How to delete whitespace around cursor in Emacs

I often get into a spot where I have a bunch of whitespace and newlines separating a couple of closed parentheses.

(defun fib (n)
  (if (< n 2)
    (+ (fib (- n 1)) (fib (- n 2))


Lets assume your cursor is anywhere between the end of line 4 and the first close parentheses on line 6 and you want to delete all of the whitespace around your cursor.

You have several options if you are willing to first navigate.

If you move to line 6, you can use join-line (M-^) to remove indentation and the preceding newline from your current line. Perform that operation twice and problem solved.

If you move to the end of line 4, you can use zap-up-to-char to delete everything from your cursor up to, but not including, the next close parentheses.

But if you are unwilling or unable to perform any movement operations, then, as far as I know, we are going to need to write our own function.

(defun delete-surrounding-whitespace ()
  (let ((skip-chars "\t\n\r "))
    (skip-chars-backward skip-chars)
    (let* ((start (point))
           (num (progn
                  (skip-chars-forward skip-chars)
      (delete-region start num))))

In the spirit of teaching fishing over providing fish, I'll share how to discover this from inside Emacs.

If you know the anything about the name of the function or variable that you want more information about, then you can use apropos to dig deeper. But what if you don't know the what the command might be called?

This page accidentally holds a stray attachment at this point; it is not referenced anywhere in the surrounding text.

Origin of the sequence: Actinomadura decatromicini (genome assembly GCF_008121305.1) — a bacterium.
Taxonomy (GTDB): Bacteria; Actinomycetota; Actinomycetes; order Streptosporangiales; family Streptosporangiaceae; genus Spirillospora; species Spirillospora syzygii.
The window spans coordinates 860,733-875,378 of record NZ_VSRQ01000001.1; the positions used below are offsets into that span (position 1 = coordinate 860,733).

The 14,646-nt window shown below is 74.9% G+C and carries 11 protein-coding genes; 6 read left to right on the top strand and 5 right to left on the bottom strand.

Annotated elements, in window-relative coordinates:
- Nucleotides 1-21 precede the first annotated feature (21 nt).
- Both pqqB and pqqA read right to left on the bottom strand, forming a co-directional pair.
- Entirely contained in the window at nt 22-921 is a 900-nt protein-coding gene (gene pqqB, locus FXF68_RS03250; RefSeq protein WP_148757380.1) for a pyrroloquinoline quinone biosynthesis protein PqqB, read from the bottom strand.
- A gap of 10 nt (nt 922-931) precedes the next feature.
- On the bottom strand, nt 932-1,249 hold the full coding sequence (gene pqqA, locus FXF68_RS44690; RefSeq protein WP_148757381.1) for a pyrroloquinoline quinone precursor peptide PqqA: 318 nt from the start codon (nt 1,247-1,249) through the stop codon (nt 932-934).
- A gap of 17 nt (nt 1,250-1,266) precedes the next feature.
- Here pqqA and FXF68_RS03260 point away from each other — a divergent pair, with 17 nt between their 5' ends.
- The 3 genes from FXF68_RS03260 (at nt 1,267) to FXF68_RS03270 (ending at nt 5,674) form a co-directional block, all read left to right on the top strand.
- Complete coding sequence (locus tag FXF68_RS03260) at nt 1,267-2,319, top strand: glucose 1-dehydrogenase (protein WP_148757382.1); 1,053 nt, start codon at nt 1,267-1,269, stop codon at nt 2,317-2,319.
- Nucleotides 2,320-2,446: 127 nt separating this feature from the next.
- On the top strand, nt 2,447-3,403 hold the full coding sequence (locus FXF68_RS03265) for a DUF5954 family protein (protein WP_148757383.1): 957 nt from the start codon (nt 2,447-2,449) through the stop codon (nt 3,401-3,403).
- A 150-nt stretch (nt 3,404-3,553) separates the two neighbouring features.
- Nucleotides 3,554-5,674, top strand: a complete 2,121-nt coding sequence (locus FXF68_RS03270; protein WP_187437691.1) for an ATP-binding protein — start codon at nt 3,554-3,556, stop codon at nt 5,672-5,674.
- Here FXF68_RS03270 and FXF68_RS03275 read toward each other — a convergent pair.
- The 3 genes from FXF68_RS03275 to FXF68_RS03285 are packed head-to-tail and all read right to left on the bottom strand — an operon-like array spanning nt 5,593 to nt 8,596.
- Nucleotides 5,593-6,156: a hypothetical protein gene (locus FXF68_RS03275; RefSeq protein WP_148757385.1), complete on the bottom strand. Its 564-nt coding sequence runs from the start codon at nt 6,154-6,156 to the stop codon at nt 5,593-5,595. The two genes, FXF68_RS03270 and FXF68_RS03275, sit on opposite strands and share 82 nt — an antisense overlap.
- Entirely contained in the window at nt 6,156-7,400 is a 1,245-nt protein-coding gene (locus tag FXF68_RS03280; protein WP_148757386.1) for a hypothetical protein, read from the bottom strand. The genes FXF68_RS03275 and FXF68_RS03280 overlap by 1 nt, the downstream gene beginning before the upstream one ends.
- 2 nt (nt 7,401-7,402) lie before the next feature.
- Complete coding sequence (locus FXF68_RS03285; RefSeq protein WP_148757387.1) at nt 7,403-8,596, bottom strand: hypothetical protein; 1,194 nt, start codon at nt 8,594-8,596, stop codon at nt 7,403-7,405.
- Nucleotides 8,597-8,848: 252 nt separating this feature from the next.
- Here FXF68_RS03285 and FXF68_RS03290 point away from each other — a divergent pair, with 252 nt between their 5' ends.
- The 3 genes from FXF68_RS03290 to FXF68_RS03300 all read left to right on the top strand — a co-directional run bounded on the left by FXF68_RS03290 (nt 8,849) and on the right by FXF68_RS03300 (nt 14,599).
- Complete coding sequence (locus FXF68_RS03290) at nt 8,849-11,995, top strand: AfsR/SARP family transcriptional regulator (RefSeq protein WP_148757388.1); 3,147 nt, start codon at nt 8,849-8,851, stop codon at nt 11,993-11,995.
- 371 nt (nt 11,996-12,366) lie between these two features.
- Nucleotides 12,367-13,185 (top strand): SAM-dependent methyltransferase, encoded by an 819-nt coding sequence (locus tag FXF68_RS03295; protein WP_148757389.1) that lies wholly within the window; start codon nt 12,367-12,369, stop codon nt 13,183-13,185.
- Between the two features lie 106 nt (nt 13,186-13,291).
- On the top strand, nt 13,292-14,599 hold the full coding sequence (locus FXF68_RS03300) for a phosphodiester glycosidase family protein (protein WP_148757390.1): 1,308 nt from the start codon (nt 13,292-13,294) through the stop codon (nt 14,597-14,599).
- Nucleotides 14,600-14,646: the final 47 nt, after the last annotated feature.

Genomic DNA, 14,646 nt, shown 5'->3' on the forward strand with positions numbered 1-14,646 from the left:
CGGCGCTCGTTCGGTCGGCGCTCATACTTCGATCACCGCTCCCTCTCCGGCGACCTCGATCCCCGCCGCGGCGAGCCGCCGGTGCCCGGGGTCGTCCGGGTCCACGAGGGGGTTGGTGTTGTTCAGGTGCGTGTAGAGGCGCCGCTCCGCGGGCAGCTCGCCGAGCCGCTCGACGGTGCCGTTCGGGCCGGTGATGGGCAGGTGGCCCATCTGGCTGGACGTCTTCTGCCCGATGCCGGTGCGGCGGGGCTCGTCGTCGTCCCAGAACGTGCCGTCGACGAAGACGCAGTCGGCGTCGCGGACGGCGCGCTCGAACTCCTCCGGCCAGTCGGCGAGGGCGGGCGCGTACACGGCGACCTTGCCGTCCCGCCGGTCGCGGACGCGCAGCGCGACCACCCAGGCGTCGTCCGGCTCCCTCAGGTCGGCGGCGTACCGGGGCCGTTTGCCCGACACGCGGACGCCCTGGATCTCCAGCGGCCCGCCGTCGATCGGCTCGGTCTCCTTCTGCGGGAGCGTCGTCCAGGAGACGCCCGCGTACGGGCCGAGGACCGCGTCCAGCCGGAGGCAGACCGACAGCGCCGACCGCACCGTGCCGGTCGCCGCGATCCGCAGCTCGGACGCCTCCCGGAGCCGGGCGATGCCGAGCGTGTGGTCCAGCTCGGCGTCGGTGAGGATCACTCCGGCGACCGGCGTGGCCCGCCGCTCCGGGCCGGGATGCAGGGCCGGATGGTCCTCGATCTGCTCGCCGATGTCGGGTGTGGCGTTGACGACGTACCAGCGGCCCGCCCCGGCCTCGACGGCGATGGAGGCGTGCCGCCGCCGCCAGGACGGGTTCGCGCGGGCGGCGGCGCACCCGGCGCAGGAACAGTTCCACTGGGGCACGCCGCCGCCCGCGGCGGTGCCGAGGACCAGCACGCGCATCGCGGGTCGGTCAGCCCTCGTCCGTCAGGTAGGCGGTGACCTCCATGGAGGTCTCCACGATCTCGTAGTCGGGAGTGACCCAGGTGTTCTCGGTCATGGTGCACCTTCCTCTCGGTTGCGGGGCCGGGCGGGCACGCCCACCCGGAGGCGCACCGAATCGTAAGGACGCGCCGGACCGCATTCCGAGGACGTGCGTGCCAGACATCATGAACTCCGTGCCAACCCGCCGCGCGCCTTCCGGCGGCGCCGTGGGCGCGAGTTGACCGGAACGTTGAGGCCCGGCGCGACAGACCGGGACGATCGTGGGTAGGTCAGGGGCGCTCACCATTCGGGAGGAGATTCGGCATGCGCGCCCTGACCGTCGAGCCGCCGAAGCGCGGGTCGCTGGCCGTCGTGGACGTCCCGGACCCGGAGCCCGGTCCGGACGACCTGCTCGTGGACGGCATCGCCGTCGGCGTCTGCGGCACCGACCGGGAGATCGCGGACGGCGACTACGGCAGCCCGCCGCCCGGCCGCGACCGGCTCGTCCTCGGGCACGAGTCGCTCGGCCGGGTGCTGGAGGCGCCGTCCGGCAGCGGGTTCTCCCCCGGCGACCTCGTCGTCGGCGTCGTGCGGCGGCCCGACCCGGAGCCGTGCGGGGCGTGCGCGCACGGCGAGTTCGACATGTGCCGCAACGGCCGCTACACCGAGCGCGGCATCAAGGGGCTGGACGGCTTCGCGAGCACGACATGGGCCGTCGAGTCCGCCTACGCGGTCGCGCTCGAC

For example, I might use apropos and search for del.*white, zap.*space, del.*space, etc... and never come across a helpful whitespace function like just-one-space.

To widen the range of your search, you can search the documentation of Emacs from inside of Emacs by pressing C-h i to get to the Texinfo docs. Press mEmacs<Return> to enter the Emacs-specific part of the documentation (there will also be sections for some packages). Once in the Emacs section, press s to search and perform the search for something like delete.*white and you'll be taken to the Deletion section of the docs where you'll see all sorts of helpful methods of deletion.

12.1.1 Deletion

Deletion means erasing text and not saving it in the kill ring.  For the
most part, the Emacs commands that delete text are those that erase just
one character or only whitespace.

     Delete the previous character, or the text in the region if it is
     active (‘delete-backward-char’).

     Delete the next character, or the text in the region if it is
     active (‘delete-forward-char’).

     Delete the next character (‘delete-char’).

     Delete spaces and tabs around point (‘delete-horizontal-space’).
     Delete spaces and tabs around point, leaving one space
‘C-x C-o’
     Delete blank lines around the current line (‘delete-blank-lines’).
     Join two lines by deleting the intervening newline, along with any
     indentation following it (‘delete-indentation’).

I didn't see anything there that did exactly what I was looking for. But, by using apropos to search and pull up the help buffers for some of the functions, I could see how they were implemented and use those same techniques to write the exact function I need.